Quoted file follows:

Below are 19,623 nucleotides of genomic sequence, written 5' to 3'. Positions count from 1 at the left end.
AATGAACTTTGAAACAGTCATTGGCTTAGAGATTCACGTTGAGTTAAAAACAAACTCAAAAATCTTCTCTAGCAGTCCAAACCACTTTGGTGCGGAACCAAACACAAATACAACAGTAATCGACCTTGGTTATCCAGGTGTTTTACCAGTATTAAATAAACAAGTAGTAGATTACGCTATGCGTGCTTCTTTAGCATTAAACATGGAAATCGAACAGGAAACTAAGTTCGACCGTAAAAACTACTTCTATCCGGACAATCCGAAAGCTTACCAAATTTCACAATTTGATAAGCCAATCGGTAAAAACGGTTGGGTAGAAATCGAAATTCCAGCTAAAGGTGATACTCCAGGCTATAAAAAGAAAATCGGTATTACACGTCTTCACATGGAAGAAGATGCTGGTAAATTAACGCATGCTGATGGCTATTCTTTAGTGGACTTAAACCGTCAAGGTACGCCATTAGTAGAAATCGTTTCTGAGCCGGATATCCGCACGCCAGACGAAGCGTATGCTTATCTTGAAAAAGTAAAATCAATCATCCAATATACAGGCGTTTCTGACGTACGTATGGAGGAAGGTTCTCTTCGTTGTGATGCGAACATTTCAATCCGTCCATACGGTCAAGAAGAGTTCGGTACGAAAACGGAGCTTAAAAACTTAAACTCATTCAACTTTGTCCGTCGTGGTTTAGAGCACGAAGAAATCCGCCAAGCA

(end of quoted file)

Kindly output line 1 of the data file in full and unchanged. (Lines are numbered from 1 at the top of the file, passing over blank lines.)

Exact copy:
Below are 19,623 nucleotides of genomic sequence, written 5' to 3'. Positions count from 1 at the left end.